Protesters announced that because the government had not stopped the Vietnam War they would stop the government and told troops, many of whom were of similar age, that their goal was to prevent the troops from being sent to Vietnam. While the troops were in place and thousands held in reserve, the police clashed with members of the May Day tribe. The protesters engaged in hit and run tactics throughout the city, trying to disrupt traffic and cause chaos in the streets. President Richard Nixon, who was at the Western White House in San Clemente, California, refused to give Federal workers the day off, forcing them to navigate through police lines and May Day tribe roadblocks. Most commuters who tried arrived at their jobs, despite being delayed somewhat. Federal Employees for Peace held a rally the following day in Lafayette Park.
While the troops secured the major intersections and bridges, the police abandoned their usual arrest procedures, roaming through the city making sweep arrests and using tear gas. They detained anyone who looked like a demonstrator. By 8 am thousands of people had been arrested, including many who had not been breaking any law. The city’s prisons did not have the capacity to handle that many people thus several emergency detention centers were set up including the Washington Coliseumand another one surrounded by an 8-foot-high (2.4 m) fence was set up next to RFK Stadium. The prisoners massed against the fence, pushed it over, and were tear-gassed. No food, water, or sanitary facilities were made available by authorities but sympathetic local residents brought supplies. Skirmishes between protesters and police occurred up until about mid-day. In Georgetown, the police herded the protesters and onlookers through the streets to the Georgetown University campus. The police then engaged in a back and forth with the protesters outside the university’s main gate on O Street, lobbing tear gas over the gate each time they pushed the crowd back. Other forms of gas were used including pepper based and one that induced vomiting. Police helicopters also dropped tear gas on the university’s lower athletic field where protesters had camped the night before. Numerous people were injured and treated by volunteers on campus. By afternoon the police had suppressed the protest and held more than 7,000 prisoners.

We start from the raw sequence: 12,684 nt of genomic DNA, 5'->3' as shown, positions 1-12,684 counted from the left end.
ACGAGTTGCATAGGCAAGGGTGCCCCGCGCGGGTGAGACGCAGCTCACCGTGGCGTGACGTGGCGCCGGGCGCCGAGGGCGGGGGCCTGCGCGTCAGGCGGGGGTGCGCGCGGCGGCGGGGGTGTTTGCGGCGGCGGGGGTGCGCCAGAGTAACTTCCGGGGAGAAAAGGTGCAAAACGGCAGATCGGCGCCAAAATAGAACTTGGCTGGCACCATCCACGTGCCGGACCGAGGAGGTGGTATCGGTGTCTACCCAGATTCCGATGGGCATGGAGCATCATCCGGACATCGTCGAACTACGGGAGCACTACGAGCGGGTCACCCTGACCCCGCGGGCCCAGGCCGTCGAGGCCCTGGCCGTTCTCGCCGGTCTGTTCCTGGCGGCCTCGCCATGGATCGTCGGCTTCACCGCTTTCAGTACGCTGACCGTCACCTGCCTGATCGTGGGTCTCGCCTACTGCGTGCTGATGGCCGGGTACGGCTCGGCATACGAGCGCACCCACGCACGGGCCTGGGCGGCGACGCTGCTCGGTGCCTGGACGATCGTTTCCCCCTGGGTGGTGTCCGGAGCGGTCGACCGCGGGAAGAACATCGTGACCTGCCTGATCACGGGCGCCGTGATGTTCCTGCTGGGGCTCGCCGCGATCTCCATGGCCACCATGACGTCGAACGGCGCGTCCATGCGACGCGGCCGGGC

Next several days
On Tuesday, May 4, another 2,000 people were arrested at a sit-in outside the headquarters of the Justice Department. On Wednesday, May 5, 1,200 more people were arrested at a legal rally on the steps of the U.S. Capitol, bringing the total to 12,614 people, making this the largest mass arrest in U.S. history.